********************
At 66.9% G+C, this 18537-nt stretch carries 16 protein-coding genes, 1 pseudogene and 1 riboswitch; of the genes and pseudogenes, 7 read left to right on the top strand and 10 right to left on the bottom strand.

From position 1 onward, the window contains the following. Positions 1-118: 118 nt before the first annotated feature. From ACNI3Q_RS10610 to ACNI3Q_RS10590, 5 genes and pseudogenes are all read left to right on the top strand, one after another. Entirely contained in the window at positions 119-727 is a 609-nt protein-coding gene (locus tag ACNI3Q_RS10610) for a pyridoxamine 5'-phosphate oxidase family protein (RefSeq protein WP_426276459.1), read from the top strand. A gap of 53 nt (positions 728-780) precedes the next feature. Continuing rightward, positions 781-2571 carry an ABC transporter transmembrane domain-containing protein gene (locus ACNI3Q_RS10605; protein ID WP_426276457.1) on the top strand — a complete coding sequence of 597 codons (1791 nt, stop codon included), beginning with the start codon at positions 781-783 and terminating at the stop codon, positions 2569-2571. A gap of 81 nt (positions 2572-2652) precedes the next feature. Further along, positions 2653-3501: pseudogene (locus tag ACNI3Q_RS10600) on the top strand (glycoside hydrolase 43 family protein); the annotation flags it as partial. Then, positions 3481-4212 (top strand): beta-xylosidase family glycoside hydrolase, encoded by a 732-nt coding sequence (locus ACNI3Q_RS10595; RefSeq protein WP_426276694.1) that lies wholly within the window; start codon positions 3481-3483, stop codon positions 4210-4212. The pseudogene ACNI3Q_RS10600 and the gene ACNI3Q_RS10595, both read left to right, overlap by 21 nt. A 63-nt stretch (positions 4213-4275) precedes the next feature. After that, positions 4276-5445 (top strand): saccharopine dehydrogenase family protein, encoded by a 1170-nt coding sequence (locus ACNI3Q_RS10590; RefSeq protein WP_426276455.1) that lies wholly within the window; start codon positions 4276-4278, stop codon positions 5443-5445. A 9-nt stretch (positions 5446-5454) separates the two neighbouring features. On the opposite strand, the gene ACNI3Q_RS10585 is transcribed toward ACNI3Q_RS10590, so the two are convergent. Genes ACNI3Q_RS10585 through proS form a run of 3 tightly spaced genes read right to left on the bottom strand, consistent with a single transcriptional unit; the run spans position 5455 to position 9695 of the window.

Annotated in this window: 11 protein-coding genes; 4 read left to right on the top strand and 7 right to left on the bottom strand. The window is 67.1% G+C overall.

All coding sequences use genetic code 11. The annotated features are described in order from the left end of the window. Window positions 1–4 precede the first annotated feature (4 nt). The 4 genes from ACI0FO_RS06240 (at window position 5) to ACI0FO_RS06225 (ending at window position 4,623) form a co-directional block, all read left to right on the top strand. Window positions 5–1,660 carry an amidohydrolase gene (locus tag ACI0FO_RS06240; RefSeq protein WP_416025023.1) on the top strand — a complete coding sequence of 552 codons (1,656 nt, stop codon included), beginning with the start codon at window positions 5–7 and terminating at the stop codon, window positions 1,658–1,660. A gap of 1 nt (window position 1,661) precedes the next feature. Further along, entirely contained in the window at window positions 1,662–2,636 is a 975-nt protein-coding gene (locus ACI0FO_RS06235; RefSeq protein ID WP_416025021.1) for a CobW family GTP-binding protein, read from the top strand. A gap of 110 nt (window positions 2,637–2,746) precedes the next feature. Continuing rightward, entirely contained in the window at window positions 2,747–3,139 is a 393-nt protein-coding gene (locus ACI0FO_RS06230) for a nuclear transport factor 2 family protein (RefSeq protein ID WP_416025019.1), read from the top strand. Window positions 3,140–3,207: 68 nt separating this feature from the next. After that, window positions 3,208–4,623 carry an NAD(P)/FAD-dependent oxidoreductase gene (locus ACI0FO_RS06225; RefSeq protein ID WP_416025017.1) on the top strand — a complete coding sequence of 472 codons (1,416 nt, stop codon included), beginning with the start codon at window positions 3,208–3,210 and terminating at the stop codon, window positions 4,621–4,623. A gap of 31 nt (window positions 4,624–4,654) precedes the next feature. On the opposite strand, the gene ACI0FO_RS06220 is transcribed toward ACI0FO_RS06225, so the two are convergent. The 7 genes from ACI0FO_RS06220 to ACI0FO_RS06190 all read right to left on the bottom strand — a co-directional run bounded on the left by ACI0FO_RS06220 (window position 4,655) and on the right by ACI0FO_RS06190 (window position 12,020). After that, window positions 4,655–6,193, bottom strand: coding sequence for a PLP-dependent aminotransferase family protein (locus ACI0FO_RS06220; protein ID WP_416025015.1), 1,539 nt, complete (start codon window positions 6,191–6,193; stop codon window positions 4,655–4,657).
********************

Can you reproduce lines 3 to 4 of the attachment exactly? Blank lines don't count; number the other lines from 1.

Annotated in this window: 11 protein-coding genes; 4 read left to right on the top strand and 7 right to left on the bottom strand. The window is 67.1% G+C overall.

All coding sequences use genetic code 11. The annotated features are described in order from the left end of the window. Window positions 1–4 precede the first annotated feature (4 nt). The 4 genes from ACI0FO_RS06240 (at window position 5) to ACI0FO_RS06225 (ending at window position 4,623) form a co-directional block, all read left to right on the top strand. Window positions 5–1,660 carry an amidohydrolase gene (locus tag ACI0FO_RS06240; RefSeq protein WP_416025023.1) on the top strand — a complete coding sequence of 552 codons (1,656 nt, stop codon included), beginning with the start codon at window positions 5–7 and terminating at the stop codon, window positions 1,658–1,660. A gap of 1 nt (window position 1,661) precedes the next feature. Further along, entirely contained in the window at window positions 1,662–2,636 is a 975-nt protein-coding gene (locus ACI0FO_RS06235; RefSeq protein ID WP_416025021.1) for a CobW family GTP-binding protein, read from the top strand. A gap of 110 nt (window positions 2,637–2,746) precedes the next feature. Continuing rightward, entirely contained in the window at window positions 2,747–3,139 is a 393-nt protein-coding gene (locus ACI0FO_RS06230) for a nuclear transport factor 2 family protein (RefSeq protein ID WP_416025019.1), read from the top strand. Window positions 3,140–3,207: 68 nt separating this feature from the next. After that, window positions 3,208–4,623 carry an NAD(P)/FAD-dependent oxidoreductase gene (locus ACI0FO_RS06225; RefSeq protein ID WP_416025017.1) on the top strand — a complete coding sequence of 472 codons (1,416 nt, stop codon included), beginning with the start codon at window positions 3,208–3,210 and terminating at the stop codon, window positions 4,621–4,623. A gap of 31 nt (window positions 4,624–4,654) precedes the next feature. On the opposite strand, the gene ACI0FO_RS06220 is transcribed toward ACI0FO_RS06225, so the two are convergent. The 7 genes from ACI0FO_RS06220 to ACI0FO_RS06190 all read right to left on the bottom strand — a co-directional run bounded on the left by ACI0FO_RS06220 (window position 4,655) and on the right by ACI0FO_RS06190 (window position 12,020). After that, window positions 4,655–6,193, bottom strand: coding sequence for a PLP-dependent aminotransferase family protein (locus ACI0FO_RS06220; protein ID WP_416025015.1), 1,539 nt, complete (start codon window positions 6,191–6,193; stop codon window positions 4,655–4,657).